Court creates workgroup to improve how civil cases are processed
The Florida Supreme Court is taking aim at improving how civil cases move through the state court system.
Pursuant to an October 31 administrative order signed by Chief Justice Charles Canady, the court ordered the creation of a Workgroup on Improved Resolution of Civil Cases established within the Judicial Management Council.
Second District Court of Appeal Judge Robert Morris will chair the workgroup that will be guided by the goals of The Long-Range Strategic Plan for the Florida Judicial Branch 2016-2021, that includes ensuring the fair and timely resolution of all cases through effective case management and using caseload and other workload information to manage resources and promote accountability.
Florida’s courts annually manage more than two million civil case filings.
“Administering the limited resources available to move these cases through the judicial system fairly and without unnecessary delay is a challenging task,” the court said. “Florida’s judicial branch is committed to continual improvement of the administration of justice, including enhancement of civil case management processes in order to deliver justice in a timely, cost-efficient, and accountable manner while maintaining due process.”
The workgroup will review:
• The civil case management recommendations endorsed in 2016 by the Conference of Chief Justices and the Conference of State Court Administrators and the outcomes of pilot projects or other initiatives that have implemented these recommendations in this and other states.
• Recent initiatives in other states wherein rules of court were amended, or other measures were taken to achieve more timely and cost effective, or otherwise improved resolution, of civil cases.
• Laws, rules of court, and practices that have improved the management and resolution of civil cases in the federal court system and that, if adopted in Florida, would improve the resolution of civil cases.
The workgroup also will examine Florida’s laws, rules of court, and practices relating to civil procedure and case management to determine whether changes can be made to improve the resolution of civil cases.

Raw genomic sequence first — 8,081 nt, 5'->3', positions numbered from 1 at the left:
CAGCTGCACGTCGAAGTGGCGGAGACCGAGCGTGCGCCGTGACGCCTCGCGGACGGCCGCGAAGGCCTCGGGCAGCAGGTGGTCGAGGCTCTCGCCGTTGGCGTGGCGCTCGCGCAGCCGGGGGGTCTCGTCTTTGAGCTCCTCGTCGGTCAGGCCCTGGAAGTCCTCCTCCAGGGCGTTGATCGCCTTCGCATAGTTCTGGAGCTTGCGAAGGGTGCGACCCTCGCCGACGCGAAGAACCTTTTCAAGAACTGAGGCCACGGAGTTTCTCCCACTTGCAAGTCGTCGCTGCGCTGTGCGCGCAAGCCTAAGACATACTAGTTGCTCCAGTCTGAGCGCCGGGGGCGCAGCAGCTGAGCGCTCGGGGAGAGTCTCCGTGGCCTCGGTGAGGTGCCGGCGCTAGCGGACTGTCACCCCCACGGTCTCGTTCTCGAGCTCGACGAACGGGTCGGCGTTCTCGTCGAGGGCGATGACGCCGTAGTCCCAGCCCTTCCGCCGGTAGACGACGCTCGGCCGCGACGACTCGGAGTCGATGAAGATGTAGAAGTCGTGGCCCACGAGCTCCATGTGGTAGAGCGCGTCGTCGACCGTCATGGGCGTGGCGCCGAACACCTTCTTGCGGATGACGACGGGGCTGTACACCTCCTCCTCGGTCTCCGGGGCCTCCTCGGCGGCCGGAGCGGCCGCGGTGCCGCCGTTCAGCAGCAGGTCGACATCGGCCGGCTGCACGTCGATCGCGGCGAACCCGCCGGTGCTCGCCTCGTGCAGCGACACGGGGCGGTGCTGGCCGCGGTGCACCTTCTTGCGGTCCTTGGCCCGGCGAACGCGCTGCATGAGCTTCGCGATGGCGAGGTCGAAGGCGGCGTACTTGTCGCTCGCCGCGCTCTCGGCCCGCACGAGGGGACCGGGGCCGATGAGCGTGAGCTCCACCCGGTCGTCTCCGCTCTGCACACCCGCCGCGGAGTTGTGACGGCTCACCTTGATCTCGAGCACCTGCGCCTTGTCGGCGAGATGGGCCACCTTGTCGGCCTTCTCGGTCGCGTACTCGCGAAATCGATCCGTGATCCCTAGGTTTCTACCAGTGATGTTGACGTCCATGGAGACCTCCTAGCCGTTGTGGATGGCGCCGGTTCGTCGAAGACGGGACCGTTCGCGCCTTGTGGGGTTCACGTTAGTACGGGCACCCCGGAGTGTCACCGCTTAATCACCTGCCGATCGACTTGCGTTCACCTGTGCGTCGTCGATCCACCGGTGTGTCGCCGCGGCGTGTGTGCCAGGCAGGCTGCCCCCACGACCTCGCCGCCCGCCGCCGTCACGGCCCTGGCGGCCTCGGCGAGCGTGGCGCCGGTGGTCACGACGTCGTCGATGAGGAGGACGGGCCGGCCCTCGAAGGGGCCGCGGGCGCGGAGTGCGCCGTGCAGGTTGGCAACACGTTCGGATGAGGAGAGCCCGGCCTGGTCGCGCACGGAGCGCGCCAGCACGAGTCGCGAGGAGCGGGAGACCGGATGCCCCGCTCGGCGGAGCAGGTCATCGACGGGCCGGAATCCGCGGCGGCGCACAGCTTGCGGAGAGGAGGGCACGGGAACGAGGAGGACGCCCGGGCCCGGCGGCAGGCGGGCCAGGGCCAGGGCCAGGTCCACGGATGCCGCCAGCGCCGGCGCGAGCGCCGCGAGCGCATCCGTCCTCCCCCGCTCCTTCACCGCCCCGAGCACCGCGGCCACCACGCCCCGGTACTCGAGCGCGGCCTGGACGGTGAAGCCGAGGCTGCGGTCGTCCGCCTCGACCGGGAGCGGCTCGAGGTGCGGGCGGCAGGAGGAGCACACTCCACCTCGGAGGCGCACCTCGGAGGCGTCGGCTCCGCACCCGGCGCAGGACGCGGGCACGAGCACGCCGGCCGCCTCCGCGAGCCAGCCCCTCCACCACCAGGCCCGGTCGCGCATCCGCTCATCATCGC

“Such examination shall include consideration of whether this state’s laws and rules of court sufficiently address and deter a failure to prosecute, a violation of discovery, presentation of an unsupported claim or defense, and causation of an improper delay in litigation,” the court said.
The court set an August 14, 2020, deadline for the workgroup to submit an interim report describing its progress and specifying any findings and recommendations it may have developed by that time. A final report is due by June 30, 2021.
“Before submission to the council, the workgroup shall present its findings and recommendations to the Commission on Trial Court Performance and Accountability and to the relevant rules committees of The Florida Bar for comment,” the court said.
Others appointed to the workgroup include:
• 11th Circuit Judge Jennifer Bailey
• Kenneth B. Bell of Tallahassee
• Thomas S. Edwards, Jr., of Jacksonville
• Scott G. Hawkins, a former Bar president from West Palm Beach
• Broward County Judge Robert Lee
• Ninth Circuit Chief Judge Donald A. Myers, Jr.
• 13th Circuit Judge Christopher C. Nash
• Eugene K. Pettis, a former Bar president from Ft. Lauderdale
Staff support for the workgroup will be provided by the Office of the State Courts Administrator.